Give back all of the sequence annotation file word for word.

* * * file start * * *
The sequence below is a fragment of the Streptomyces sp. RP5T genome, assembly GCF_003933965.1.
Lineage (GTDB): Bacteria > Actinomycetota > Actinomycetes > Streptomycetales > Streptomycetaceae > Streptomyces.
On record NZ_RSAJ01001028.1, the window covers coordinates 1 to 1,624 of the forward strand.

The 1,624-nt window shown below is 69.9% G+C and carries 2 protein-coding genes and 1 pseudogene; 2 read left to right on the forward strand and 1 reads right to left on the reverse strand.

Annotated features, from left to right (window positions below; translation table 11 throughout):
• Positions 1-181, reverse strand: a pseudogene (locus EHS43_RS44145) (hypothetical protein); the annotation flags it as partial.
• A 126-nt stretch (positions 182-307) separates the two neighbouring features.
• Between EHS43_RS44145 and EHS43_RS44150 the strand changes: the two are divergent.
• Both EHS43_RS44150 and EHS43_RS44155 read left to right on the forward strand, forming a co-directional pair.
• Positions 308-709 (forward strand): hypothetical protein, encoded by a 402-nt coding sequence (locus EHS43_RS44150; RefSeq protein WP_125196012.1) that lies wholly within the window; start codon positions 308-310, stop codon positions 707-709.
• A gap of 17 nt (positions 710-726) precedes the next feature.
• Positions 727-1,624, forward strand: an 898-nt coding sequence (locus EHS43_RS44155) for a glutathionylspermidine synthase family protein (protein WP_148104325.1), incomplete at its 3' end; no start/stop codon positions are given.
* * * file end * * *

The sequence below is a fragment of the Streptomyces sp. RP5T genome, assembly GCF_003933965.1.
Lineage (GTDB): Bacteria > Actinomycetota > Actinomycetes > Streptomycetales > Streptomycetaceae > Streptomyces.
On record NZ_RSAJ01001028.1, the window covers coordinates 1 to 1,624 of the forward strand.

The 1,624-nt window shown below is 69.9% G+C and carries 2 protein-coding genes and 1 pseudogene; 2 read left to right on the forward strand and 1 reads right to left on the reverse strand.

Annotated features, from left to right (window positions below; translation table 11 throughout):
• Positions 1-181, reverse strand: a pseudogene (locus EHS43_RS44145) (hypothetical protein); the annotation flags it as partial.
• A 126-nt stretch (positions 182-307) separates the two neighbouring features.
• Between EHS43_RS44145 and EHS43_RS44150 the strand changes: the two are divergent.
• Both EHS43_RS44150 and EHS43_RS44155 read left to right on the forward strand, forming a co-directional pair.
• Positions 308-709 (forward strand): hypothetical protein, encoded by a 402-nt coding sequence (locus EHS43_RS44150; RefSeq protein WP_125196012.1) that lies wholly within the window; start codon positions 308-310, stop codon positions 707-709.
• A gap of 17 nt (positions 710-726) precedes the next feature.
• Positions 727-1,624, forward strand: an 898-nt coding sequence (locus EHS43_RS44155) for a glutathionylspermidine synthase family protein (protein WP_148104325.1), incomplete at its 3' end; no start/stop codon positions are given.